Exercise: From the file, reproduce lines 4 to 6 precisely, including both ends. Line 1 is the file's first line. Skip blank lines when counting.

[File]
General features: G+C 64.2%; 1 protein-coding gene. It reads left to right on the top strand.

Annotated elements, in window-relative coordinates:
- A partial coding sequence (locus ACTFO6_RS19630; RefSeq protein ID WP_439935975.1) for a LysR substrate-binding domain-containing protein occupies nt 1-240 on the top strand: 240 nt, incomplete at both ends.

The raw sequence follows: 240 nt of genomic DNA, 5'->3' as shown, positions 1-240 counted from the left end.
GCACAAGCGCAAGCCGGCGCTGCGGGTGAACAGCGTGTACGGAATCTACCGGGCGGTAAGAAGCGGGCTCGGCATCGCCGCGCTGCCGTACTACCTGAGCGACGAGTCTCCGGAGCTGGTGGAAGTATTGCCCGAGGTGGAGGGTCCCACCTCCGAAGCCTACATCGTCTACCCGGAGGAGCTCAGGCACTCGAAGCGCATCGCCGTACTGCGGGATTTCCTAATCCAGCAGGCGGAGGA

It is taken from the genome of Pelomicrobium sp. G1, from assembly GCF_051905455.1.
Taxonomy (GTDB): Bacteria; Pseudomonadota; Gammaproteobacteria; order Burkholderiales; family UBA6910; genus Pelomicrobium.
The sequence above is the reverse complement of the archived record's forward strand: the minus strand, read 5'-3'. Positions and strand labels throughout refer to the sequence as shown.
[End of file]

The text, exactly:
The raw sequence follows: 240 nt of genomic DNA, 5'->3' as shown, positions 1-240 counted from the left end.
GCACAAGCGCAAGCCGGCGCTGCGGGTGAACAGCGTGTACGGAATCTACCGGGCGGTAAGAAGCGGGCTCGGCATCGCCGCGCTGCCGTACTACCTGAGCGACGAGTCTCCGGAGCTGGTGGAAGTATTGCCCGAGGTGGAGGGTCCCACCTCCGAAGCCTACATCGTCTACCCGGAGGAGCTCAGGCACTCGAAGCGCATCGCCGTACTGCGGGATTTCCTAATCCAGCAGGCGGAGGA

It is taken from the genome of Pelomicrobium sp. G1, from assembly GCF_051905455.1.